Arizona County Still on the Hook for Sheriff’s Abuses

TUCSON, Ariz. (CN) – The Ninth Circuit ordered Maricopa County to enforce a federal court order addressing a broad array of sheriff’s office policies issued in the wake of former Sheriff Joe Arpaio’s conviction for contempt of court.

Tuesday’s ruling is the latest in a seven-year legal battle between largely urban Maricopa County, which includes Phoenix, and Latino drivers who claimed in a class action that law enforcement had illegally pulled them over and detained them because of their race.

The drivers won, and the court eventually convicted Arpaio on contempt charges for violating a court order to halt the profiling.

After ruling that Arpaio had systematically violated the drivers’ civil rights, the district court issued an injunction ordering the sheriff’s office to implement remedial measures including “appointing an independent monitor to assess and report on MCSO’s compliance with the injunction, increasing the training of MCSO employees, improving traffic-stop documentation, and developing an early identification system for racial-profiling problems,” according to Tuesday’s 14-page ruling.

The county appealed the federal ruling, which the Ninth Circuit upheld, asking the lower court to further address provisions concerning reports of abuse and internal investigations. A second federal ruling revised MCSO’s training, procedures for complaints against officers, and disciplinary, conflict of interest and whistleblower policies.

In the latest appeal, the county argued that the injunction gave an independent monitor too much access to internal affairs investigations, gave the court too much control of policies, and unreasonably removed internal affairs away from the main sheriff’s department offices.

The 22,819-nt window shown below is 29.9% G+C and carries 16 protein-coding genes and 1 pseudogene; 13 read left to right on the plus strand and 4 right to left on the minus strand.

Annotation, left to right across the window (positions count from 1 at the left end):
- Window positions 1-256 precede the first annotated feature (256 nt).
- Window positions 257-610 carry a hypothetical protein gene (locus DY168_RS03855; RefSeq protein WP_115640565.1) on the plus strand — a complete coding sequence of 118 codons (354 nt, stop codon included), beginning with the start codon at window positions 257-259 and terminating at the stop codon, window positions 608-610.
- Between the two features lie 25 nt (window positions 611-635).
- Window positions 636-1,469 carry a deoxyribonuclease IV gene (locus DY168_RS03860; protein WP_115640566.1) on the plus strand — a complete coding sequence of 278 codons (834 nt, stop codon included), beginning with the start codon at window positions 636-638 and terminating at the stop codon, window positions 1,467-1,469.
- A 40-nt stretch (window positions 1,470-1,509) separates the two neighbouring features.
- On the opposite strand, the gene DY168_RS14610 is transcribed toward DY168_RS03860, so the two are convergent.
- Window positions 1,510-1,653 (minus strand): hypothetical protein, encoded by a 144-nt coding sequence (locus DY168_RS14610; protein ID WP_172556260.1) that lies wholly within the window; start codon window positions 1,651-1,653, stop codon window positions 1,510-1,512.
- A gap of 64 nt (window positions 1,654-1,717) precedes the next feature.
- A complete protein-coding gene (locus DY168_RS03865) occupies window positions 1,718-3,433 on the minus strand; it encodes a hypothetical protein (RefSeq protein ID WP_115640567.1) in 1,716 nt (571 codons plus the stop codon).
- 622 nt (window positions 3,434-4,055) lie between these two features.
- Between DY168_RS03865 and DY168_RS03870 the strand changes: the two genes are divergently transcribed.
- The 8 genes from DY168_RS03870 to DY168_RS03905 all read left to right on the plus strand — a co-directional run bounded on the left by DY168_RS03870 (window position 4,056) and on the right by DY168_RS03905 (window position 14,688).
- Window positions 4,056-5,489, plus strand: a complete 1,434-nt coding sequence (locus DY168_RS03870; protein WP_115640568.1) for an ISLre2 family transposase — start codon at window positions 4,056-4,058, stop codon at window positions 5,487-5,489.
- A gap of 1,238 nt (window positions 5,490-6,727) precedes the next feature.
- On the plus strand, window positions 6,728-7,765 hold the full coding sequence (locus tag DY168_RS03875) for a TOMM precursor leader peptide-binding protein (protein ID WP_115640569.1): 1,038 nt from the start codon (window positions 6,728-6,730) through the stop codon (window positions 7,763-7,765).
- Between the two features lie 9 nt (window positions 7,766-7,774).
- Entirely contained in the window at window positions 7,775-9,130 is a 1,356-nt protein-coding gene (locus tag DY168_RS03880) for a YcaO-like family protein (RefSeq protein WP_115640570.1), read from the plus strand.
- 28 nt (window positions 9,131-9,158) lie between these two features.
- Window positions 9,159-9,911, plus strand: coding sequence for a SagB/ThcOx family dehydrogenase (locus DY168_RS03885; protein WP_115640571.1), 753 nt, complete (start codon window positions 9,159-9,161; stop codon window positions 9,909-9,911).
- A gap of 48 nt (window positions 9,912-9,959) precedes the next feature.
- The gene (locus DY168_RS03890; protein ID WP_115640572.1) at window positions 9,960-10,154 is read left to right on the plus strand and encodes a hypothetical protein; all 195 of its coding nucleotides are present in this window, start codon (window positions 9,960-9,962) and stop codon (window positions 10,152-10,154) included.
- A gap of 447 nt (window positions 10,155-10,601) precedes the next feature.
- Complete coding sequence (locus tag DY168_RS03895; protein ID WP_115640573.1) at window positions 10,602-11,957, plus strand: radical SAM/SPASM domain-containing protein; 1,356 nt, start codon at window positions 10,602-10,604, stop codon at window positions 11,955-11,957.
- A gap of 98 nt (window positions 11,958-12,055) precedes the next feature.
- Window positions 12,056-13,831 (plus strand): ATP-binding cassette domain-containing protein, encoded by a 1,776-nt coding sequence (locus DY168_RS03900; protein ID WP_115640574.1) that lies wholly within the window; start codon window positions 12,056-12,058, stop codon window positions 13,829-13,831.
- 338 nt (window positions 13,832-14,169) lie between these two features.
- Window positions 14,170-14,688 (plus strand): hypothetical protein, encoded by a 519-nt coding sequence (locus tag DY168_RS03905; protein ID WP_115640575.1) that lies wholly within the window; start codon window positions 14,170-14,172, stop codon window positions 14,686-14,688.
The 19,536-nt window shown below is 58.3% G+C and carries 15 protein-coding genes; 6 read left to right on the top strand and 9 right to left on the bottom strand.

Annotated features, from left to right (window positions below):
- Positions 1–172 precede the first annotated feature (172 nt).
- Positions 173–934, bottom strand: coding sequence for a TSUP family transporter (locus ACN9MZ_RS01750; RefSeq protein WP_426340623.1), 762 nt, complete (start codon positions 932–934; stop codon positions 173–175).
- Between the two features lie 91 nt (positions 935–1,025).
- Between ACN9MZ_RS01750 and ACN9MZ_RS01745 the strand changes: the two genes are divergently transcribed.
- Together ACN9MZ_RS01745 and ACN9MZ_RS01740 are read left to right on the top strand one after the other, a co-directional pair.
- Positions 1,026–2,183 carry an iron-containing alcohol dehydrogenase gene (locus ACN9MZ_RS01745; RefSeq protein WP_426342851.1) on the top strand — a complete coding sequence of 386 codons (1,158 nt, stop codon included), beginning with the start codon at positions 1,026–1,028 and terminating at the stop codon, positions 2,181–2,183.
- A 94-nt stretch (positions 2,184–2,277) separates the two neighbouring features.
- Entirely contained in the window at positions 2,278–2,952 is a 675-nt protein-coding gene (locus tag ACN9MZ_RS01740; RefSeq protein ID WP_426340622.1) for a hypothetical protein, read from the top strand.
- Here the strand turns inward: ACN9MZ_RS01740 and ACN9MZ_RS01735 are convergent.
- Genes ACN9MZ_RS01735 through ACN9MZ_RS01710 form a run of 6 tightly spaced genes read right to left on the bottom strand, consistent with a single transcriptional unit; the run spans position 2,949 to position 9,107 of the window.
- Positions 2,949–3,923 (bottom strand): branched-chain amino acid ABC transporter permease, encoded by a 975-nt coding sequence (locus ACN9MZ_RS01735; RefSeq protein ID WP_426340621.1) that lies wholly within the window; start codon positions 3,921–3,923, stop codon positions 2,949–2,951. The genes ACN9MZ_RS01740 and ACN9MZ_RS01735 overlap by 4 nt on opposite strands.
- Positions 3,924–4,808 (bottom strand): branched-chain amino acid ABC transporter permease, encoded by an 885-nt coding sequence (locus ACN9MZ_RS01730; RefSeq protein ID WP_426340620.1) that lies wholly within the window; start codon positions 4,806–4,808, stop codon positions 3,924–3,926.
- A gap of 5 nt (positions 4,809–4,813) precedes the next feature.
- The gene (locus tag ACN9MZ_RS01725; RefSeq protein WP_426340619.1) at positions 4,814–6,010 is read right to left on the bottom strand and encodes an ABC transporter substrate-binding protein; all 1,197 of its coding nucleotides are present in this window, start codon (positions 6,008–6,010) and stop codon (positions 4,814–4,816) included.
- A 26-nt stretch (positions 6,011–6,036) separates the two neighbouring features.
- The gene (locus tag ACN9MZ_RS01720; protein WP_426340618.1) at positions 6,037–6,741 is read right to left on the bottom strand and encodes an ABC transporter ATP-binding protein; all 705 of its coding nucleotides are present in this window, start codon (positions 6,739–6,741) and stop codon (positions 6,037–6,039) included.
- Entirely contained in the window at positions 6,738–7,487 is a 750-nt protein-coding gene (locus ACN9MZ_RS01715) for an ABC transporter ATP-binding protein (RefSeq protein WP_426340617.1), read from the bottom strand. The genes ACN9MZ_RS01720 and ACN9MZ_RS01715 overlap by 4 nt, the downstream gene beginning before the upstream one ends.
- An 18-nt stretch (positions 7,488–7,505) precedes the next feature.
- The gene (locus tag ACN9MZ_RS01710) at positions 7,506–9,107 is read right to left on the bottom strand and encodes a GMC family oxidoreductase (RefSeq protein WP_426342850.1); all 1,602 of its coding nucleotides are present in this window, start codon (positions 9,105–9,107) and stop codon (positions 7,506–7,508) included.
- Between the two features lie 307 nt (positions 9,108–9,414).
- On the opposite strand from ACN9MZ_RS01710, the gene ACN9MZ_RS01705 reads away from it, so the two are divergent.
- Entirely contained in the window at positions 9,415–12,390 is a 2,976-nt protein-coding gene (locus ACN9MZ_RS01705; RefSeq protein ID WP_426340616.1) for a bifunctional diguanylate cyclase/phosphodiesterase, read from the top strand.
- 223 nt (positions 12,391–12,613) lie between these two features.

A three-judge panel of the Ninth Circuit rejected all of those arguments.

The county also argued that it has no authority to enforce the injunction, because of a state law that prevents it from spending money on issues arising from willful misconduct. But the Ninth Circuit found that law doesn’t apply in this case.

“[A] state statute prohibiting payment for valid federal court-ordered remedies does not excuse a defendant from complying with those remedies,” U.S. Circuit Judge J. Clifford Wallace wrote for the panel.

The American Civil Liberties Union of Arizona, which represented the drivers, said the ruling holds the sheriff’s office accountable.

“Systemic civil rights violations of this magnitude require systemic reforms. Maricopa County must continue to implement these court orders for the protection of all its residents,” Cecillia Wang, ACLU deputy legal director, said in a statement.

U.S. Circuit Judges Susan P. Graber and Marsha S. Berzon also sat on the panel.

The U.S. Attorney General’s Office Appeals Division did not reply to a request for comment, and a Department of Justice spokesperson declined to comment.


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